Home' Trinidad and Tobago Guardian : November 16th 2014 Contents B44
Sunday Guardian www.guardian.co.tt November 16, 2014
Their courtship was a dream: the meeting of attrac-
tive opposites---two journalists for New York mag-
azines---reviving the fond banter of film stars past.
On their first date, Nick Dunne (Ben Affleck), a small-
town Midwesterner at ease in the big city, took rich,
elegant Manhattanite Amy Elliott (Rosamund Pike)
on a pre-dawn stroll to a bakery and kissed her, as
powdered sugar fluttered around them like the finest
snowflakes. Later, at a press party for the Amazing
Amy children s books her parents had written about
her, Nick pretended to interview her and, from his
notebook, removed an engagement ring.
A man---a woman too, but for now, the man---puts
a lot of effort into the courtship role. He plays, he
may even briefly be, the charming, considerate fellow,
attentive to his woman s every need or whim, just
like the hero of some classic romantic comedy that
ends at the altar. But that s just the Old Hollywood
version; in real life, the wedding is the beginning of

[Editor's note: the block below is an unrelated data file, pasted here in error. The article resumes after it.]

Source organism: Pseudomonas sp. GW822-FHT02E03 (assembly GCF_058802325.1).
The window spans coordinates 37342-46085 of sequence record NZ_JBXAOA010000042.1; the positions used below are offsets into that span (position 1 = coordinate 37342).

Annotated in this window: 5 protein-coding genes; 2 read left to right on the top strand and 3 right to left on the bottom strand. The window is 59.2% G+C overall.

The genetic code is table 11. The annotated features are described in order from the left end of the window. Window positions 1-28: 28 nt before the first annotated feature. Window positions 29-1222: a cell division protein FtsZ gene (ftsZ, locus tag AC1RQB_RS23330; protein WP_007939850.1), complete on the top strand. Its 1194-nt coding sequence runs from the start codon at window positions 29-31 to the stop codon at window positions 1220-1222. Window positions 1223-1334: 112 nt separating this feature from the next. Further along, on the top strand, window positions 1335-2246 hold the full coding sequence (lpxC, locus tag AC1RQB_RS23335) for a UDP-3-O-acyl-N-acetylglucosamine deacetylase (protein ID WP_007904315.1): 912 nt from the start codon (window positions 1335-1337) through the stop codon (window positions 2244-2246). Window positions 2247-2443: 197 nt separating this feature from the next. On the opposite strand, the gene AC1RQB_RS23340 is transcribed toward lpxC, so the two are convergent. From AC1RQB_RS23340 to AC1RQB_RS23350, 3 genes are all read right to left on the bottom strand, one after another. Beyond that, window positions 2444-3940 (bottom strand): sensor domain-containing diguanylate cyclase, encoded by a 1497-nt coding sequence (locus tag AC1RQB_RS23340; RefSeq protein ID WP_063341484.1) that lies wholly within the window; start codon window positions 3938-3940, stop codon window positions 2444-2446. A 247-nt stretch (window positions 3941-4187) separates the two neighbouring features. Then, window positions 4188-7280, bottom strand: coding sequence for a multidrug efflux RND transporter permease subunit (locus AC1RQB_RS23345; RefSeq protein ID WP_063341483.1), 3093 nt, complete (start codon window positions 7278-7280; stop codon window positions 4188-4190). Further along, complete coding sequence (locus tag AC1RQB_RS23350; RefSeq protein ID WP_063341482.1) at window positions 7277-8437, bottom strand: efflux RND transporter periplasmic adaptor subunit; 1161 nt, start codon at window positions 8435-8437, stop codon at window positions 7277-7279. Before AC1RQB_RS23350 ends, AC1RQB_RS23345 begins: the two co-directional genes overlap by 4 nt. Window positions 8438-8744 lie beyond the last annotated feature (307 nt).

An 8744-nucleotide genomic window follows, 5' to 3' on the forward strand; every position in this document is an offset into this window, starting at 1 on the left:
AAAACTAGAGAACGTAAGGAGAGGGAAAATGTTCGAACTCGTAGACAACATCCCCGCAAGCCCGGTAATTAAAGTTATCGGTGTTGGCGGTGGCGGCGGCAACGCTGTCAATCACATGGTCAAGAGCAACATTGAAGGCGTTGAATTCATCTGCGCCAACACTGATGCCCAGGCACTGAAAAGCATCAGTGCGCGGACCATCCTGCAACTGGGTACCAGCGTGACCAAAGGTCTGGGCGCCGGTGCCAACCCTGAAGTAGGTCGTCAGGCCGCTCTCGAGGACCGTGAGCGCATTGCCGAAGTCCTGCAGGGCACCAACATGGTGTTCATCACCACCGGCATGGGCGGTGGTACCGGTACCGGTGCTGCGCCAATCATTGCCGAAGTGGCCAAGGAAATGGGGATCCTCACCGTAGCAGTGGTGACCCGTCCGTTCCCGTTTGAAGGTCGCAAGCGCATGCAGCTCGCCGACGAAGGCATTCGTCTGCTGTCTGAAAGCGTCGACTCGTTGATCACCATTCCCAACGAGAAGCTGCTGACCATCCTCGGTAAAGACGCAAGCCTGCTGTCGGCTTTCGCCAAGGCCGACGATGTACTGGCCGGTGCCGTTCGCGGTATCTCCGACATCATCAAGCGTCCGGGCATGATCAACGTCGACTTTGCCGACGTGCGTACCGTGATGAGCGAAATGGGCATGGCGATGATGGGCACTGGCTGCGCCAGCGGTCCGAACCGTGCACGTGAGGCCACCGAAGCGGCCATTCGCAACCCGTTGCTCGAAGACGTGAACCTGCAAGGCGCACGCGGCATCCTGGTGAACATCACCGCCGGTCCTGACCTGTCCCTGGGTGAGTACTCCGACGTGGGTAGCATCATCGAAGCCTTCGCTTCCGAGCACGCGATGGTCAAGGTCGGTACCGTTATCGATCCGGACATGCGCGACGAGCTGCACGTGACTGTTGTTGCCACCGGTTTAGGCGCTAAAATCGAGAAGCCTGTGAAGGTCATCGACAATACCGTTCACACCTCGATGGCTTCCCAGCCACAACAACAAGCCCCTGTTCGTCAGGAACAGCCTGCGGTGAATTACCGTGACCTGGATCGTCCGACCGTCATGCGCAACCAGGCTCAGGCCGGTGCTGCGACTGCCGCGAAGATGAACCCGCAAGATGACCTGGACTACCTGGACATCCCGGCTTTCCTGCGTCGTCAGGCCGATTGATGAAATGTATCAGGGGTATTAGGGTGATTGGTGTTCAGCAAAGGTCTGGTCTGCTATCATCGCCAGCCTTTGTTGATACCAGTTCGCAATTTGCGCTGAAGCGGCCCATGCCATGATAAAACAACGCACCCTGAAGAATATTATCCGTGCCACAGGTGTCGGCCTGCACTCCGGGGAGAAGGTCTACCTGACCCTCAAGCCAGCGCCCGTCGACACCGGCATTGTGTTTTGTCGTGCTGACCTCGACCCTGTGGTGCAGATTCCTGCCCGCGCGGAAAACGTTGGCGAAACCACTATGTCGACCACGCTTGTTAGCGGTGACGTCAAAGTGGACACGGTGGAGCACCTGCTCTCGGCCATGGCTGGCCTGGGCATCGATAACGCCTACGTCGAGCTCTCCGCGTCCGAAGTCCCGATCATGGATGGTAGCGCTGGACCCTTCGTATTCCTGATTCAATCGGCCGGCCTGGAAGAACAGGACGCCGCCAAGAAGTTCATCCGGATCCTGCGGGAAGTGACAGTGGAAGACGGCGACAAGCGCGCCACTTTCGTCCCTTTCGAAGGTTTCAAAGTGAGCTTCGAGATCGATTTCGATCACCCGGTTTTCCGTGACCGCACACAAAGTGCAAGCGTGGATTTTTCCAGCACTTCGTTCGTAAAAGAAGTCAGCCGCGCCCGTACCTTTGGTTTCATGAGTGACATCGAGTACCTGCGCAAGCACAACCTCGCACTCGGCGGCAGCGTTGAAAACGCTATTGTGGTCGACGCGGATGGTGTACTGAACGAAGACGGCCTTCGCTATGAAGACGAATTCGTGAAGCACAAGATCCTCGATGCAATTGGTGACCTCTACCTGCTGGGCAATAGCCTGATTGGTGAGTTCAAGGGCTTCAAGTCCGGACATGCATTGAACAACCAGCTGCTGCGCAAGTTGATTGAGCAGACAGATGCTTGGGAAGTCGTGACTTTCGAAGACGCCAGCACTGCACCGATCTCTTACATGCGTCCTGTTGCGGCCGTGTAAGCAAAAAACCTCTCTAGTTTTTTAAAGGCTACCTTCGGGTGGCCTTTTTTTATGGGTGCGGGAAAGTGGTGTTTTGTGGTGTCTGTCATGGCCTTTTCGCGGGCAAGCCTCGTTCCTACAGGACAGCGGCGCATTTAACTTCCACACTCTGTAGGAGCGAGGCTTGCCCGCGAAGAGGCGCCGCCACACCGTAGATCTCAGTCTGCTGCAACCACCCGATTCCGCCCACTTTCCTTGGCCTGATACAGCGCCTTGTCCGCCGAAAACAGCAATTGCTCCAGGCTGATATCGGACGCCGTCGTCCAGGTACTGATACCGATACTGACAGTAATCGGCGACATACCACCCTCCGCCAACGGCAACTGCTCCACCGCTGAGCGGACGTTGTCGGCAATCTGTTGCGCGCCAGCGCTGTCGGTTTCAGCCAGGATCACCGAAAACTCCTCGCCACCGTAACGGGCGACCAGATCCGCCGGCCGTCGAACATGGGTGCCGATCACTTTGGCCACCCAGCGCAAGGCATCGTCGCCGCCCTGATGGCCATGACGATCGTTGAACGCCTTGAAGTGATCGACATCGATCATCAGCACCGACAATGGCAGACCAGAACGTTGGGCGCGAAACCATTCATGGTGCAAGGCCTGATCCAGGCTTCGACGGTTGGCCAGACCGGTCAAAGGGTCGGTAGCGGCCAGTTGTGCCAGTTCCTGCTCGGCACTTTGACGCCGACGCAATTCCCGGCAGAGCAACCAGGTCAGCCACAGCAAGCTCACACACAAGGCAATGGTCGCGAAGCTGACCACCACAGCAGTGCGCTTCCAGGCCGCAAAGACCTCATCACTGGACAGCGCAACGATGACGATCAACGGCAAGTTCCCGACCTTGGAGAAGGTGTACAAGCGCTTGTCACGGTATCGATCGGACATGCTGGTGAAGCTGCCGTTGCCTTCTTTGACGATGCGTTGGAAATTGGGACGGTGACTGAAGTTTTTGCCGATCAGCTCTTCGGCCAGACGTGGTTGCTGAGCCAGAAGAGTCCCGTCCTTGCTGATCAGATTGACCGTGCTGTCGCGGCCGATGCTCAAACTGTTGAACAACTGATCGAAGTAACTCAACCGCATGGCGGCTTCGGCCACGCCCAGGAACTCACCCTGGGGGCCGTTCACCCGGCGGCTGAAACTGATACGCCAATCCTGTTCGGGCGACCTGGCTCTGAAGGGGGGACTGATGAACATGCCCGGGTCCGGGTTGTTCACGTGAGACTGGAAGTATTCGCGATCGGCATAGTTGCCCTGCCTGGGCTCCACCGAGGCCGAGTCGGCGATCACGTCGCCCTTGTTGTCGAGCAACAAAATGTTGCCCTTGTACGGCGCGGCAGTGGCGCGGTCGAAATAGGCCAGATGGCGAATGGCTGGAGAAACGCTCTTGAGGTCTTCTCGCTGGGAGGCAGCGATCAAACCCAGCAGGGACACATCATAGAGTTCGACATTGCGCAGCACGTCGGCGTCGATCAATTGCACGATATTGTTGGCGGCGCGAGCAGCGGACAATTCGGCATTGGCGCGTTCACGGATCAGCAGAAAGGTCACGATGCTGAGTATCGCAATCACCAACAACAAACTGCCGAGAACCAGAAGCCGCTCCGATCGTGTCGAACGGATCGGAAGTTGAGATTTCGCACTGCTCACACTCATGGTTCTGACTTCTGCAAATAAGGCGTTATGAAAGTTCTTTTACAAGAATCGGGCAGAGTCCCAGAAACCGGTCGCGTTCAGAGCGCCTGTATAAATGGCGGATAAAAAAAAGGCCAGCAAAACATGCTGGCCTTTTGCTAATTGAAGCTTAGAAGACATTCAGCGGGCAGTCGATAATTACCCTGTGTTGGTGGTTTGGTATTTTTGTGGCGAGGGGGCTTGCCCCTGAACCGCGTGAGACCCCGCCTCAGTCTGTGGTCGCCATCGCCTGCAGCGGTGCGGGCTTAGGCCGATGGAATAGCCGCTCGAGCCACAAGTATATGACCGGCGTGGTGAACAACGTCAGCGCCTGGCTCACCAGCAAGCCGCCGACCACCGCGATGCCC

a different story. And if courtship is a movie, marriage
is a job that can become a grinding routine, an Ever
After without the Happily. In the morning-after cin-
ders of the honeymoon glow, a man may ignore his
bride and find a younger woman with whom he can
play another exciting game: adultery.
Did you ever wonder, even for an instant, if you
could kill your spouse? Or be killed by the one you
wed? And, if not, could others imagine it of you?
Those are some of the taunts running through Gone
Girl, the Gillian Flynn novel and the taut, faithful
movie that she, as screenwriter, and David Fincher
have made from it. In a property with all the killer-
thriller tricks---sudden disappearance and violent
death, dark motives and cunning misdirection---the
true creepiness of Gone Girl is in its portrait of a
marriage gone sour, curdled from its emotional and
erotic liberation of courtship into a life sentence
together, till death do they part. In Gone Girl, marriage
is a prison, and each spouse is both jailer and inmate---
perhaps even executioner, too.
Nick and Margo bought a bar (with Amy s money)
and he taught a journalism class at the community
college. When not tending bar with Margo, Nick has
kindled an affair with sexy student Andie (Emily
Ratajkowski), which leaves Amy alone at home, with
no job, doing... hey, what
is this brilliant, industri-
ous woman doing?
Nick has no idea.
One thing that
consumed her inter-
est was preparing a
treasure hunt for their
anniversary, as she has
done each year before:
offering clues in rhyme to
the hiding places of various
gifts. But around noon on the
big day, Nick discovers that
Amy is gone from their home.
She and Nick were heard
arguing the night before, and when word of his affair
gets around, he becomes the prime suspect---if not
to Rhonda Boney (Kim Dickens), the tough but sym-
pathetic senior detective on the case, then to the